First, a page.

Loading... Please wait...

Post Sole Studio for Penny Sage


The first time I was in touch with Myra Spencer from Post Sole Studio about the arrival of the Penny Sage shoes, she gave me a provisional time and then warned that boxing up the shoes might take she and her PSS partner, Breeze Powell, longer than they estimate. From start to finish, shoe-making is a slow and demanding, hands-on process, and PSS do a lot of it! They produce seasonal collections not only for Penny Sage but other local labels, too, as well as designing and making their own range of great-looking shoes. Many thanks to Myra for taking the time to explain a little about the background to Post Sole, and the many steps it takes to make a beautiful, comfortable shoe. (For the record, they made their provisional packing time easily - pros!) ...

MS: Breeze and I both started at RMIT and then followed different paths in the shoe-making world to end up where we are today.

Following the course, Breeze went to work for Walk On Footwear, where she started as an apprentice before moving into design and development. I worked in shoe repairs, and travelled to Milan to study pattern-making and prototyping, before starting at Walk On Footwear in more of a production coordination role. We met each other working at Walk On, and eventually started Post Sole Studio roughly two and a half years ago.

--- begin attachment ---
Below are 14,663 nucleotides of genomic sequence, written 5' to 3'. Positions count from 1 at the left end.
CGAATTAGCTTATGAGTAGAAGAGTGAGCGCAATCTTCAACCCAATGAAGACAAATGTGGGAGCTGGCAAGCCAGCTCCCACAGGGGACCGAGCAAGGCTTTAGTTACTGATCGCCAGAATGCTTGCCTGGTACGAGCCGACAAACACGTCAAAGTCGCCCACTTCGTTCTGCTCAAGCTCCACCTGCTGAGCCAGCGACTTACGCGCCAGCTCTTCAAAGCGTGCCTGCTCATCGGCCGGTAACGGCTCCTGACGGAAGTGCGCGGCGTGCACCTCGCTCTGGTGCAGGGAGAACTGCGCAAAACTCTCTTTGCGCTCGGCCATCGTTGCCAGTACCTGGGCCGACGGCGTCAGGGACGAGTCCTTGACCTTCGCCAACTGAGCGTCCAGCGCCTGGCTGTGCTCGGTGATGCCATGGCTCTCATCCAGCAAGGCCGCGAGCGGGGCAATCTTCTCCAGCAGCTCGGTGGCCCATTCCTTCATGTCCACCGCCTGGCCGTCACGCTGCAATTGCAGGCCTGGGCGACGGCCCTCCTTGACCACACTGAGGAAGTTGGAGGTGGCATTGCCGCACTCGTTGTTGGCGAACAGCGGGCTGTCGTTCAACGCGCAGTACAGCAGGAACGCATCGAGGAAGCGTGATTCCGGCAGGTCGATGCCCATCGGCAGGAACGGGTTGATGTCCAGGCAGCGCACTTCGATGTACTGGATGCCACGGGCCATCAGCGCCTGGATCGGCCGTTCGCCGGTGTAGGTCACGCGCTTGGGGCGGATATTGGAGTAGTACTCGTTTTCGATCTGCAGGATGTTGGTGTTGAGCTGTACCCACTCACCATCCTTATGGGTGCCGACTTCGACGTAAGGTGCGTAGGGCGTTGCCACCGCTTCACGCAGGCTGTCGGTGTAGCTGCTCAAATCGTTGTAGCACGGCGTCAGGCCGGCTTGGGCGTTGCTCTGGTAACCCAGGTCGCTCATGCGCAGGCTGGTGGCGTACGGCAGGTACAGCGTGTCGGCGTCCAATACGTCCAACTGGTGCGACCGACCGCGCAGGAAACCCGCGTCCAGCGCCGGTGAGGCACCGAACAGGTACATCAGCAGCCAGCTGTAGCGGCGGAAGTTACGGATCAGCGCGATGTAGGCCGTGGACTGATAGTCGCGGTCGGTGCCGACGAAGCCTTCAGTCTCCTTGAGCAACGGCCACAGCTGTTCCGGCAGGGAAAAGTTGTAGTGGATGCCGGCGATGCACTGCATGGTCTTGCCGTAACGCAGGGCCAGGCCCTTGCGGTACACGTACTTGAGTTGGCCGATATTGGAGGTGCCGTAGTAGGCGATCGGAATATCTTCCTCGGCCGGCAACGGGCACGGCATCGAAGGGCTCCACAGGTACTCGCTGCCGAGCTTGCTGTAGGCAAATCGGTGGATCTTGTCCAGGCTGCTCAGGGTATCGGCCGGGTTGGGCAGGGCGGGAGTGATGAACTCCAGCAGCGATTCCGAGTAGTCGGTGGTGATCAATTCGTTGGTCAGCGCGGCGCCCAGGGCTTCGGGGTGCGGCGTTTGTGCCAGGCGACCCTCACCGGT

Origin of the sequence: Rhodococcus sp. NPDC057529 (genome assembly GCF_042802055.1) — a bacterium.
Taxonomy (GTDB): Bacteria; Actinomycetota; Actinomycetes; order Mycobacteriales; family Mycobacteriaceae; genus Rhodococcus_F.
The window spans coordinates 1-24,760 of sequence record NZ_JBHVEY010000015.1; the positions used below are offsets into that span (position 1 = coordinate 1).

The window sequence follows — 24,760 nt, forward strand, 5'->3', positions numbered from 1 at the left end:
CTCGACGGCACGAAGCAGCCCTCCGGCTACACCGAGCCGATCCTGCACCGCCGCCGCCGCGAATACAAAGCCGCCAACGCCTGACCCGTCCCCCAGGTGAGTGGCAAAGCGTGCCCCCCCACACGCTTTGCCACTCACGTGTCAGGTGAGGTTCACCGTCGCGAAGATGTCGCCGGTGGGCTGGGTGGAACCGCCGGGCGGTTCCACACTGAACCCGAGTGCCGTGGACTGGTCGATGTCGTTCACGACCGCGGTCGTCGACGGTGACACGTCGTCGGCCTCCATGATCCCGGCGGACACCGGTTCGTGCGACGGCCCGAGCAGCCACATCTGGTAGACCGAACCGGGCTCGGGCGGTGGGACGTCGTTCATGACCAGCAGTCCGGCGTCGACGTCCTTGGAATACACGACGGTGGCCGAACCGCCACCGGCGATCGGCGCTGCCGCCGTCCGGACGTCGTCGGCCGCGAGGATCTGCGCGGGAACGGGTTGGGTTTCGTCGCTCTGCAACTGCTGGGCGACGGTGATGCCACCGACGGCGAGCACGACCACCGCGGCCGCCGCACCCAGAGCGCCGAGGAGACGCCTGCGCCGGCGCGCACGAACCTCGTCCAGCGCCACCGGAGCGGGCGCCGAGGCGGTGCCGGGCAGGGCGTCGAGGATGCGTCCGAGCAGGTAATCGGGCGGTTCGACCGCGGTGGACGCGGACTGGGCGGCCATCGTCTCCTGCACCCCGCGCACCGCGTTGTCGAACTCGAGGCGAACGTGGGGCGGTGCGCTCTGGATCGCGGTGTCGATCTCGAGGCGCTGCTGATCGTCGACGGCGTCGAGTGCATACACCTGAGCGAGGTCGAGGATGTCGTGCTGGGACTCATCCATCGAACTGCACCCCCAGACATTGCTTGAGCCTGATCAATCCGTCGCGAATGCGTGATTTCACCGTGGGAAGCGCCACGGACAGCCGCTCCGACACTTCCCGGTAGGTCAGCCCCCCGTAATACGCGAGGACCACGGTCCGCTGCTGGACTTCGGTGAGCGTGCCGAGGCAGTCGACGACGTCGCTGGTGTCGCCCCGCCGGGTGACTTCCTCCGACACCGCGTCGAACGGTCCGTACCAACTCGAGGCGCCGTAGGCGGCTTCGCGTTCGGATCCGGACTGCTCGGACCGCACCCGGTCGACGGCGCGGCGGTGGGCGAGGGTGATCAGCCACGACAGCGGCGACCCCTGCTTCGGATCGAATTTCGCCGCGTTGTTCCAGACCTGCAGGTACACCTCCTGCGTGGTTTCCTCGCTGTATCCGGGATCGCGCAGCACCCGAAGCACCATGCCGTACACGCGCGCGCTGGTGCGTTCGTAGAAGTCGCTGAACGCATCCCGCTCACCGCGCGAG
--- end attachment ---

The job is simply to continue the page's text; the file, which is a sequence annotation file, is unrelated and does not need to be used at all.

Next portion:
We work on a few different productions [for different labels] at the same time - but we usually allow three months to complete the seasonal production run for each label.

... The Penny Sage shoes are quite time-consuming! After the samples are made and the patterns finalised, the first step is preparing all the components, so that everything is ready for assembly. The insoles need to be covered and bound, and the uppers cut and stitched before being roughed and glued. There are many, many steps before we even start lasting the shoes - not to mention the sole production, which is another whole process in itself! Once assembled, we then spend a lot of time cleaning and finishing the shoes - sticking down or heating socks, and finally boxing and labelling the pairs, ready for shipment to NZ.

Yes, it is quite hard on the body! We try to wear protective gloves and face masks when possible but we still find our hands are incredibly dry, and the environment is not great for glowing skin either. We are on our feet most of the day, so our bodies get a good work out...

We don't cut any corners with the shoes and come from a comfort footwear background at Walk On Footwear, so that is always at the forefront of our mind - which can sometimes be hard to integrate into high fashion!


Square imagery above by Post Sole - instagram.com/post_sole_studio.